Stone's Weekly Market Guide - Week of August 26, 2018
Chart of the Week: With the political turmoil surrounding President Trump, an assessment of past periods surrounding impeachment is prudent risk management. This analysis is not a political statement on my part, but investors should keep in mind that impeachment is a political and not a legal process. It does seem from the analysis that politics do matter for the market, but clearly the economic backdrop matters as well. Regarding the Nixon period, stocks had peaked in January 1973 and inflation spiked after the oil embargo. Despite worries about Russian default and the collapse of Long-Term Capital Management (LTCM)roiling the markets in 1998 during the Clinton period, the economic backdrop was strong with the tech boom coming on the horizon.
The data release calendar remains fairly sparse, so headlines are likely to be dominated by geopolitical and domestic political issues. Turkish markets re-open after a long holiday last week with their fundamental weaknesses not yet solved. Please see our past blog post for details on Turkey.
Geopolitical: Markets will continue to watch for additional trade news between the U.S. and China. Reports indicate that a bilateral NAFTA trade deal with Mexico is making progress. A deal with Mexico should be seen as a positive and likely helps progress with Canada as well.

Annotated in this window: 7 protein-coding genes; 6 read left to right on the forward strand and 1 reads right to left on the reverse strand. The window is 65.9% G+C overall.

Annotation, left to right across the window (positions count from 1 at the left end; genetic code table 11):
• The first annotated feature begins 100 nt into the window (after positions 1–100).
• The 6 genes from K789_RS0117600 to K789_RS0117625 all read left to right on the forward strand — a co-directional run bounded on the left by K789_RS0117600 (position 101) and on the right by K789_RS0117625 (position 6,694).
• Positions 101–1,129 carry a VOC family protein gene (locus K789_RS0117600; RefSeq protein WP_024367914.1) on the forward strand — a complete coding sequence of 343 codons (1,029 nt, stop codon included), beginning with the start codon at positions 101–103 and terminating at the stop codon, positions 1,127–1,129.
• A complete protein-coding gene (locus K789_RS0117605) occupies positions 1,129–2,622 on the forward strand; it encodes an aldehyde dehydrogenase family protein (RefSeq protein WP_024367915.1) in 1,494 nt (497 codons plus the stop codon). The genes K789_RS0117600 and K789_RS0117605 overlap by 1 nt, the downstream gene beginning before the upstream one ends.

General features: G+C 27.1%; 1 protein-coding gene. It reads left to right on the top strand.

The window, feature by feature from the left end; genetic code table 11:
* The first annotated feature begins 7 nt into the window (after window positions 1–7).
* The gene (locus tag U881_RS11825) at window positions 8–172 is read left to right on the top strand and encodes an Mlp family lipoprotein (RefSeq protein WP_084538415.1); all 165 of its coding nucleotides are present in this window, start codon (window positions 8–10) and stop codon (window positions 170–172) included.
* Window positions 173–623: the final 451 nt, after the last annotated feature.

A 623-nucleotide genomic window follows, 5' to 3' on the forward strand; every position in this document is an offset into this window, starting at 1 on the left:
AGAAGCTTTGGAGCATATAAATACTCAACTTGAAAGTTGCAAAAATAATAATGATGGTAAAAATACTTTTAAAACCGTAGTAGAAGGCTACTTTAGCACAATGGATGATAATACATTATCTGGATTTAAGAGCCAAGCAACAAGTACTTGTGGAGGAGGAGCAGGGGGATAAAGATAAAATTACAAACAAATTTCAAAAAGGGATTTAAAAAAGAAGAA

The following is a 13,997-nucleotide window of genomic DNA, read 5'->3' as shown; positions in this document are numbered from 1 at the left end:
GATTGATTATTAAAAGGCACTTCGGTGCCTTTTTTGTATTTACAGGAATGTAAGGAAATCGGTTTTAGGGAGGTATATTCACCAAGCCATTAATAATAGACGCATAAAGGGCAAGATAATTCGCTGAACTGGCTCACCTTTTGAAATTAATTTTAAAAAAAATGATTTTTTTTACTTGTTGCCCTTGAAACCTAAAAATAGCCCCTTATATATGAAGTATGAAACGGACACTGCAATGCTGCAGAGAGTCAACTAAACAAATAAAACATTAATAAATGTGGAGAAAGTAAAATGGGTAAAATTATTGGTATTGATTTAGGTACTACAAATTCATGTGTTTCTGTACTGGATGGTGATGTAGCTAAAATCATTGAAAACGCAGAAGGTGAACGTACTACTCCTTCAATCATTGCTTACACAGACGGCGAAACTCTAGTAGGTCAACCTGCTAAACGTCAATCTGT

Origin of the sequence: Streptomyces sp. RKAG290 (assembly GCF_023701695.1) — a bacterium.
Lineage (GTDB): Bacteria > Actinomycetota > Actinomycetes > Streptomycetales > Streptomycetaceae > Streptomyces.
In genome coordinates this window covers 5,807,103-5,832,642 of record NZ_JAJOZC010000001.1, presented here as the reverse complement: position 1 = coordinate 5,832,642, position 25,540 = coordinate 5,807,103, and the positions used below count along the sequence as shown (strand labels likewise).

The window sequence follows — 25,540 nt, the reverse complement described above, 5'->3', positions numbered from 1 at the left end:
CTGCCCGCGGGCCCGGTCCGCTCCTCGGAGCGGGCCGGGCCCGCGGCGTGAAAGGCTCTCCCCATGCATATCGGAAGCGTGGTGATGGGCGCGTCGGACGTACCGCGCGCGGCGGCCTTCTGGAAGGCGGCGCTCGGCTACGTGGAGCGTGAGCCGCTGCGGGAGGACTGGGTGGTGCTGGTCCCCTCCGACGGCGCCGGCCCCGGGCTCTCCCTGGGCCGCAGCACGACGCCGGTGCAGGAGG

U.S.: July personal income and spending are the highlights, since they will impact expectations for 3Q GDP. 2Q GDP is likely to be revised down to 4.0% from 4.1%. The Fed’s preferred inflation gauge, the PCE deflator, is expected to rise to 2.3%. 3Q GDP estimates from the Atlanta and NY Fed are 4.59% and 1.96%.
Europe: The Eurozone reports August consumer inflation (CPI), expected to hold steady at 2.1% year-over-year (Y/Y). Consensus expects German August IFO business sentiment to improve slightly.
Asia: Japan has July employment data. August PMI data from China will be watched to judge economic momentum despite the current trade spat with the U.S. along with the distress in some emerging economies.
The central banks of Iceland, Israel, Guatemala, Mozambique, South Korea, Bulgaria and Dominican Republic meet. Both Israel and South Korea are expected to hold their policy rates steady.
Despite the political turmoil surrounding President Trump, the S&P 500 set an all-time closing high last week as a testament to robust earnings. Both developed international and emerging market stocks were higher with EM particularly strong. The 10-year U.S. Treasury yield fell to 2.81%.
Global PMI readings for August continued to support the view that economic growth continues despite all the trade noise. The Markit U.S. manufacturing PMI fell to a still strong 54.5 from 55.3 in July, while the Eurozone reading eased slightly as well to 54.6 from 55.1 and Japan rose to 52.5 from 52.3.
Chair Powell spoke at Jackson Hole on Friday. Powell cheered the markets by continuing to focus on a “gradual” tightening pace expectation for the Fed. Markets are currently pricing in a 92% chance of a 0.25% hike when the FOMC next meets on September 26.
The 10-2 yield curve flattened to a new post-Great recession low during last week and ended at 18.75 basis points, and our improved measure of 3 month 6 quarters forward – 3 month narrowed to 71.4 basis points. Please see our past post for our analysis of the economic and financial market implications.
The PDF version of Stone's Weekly Market Guide is linked here.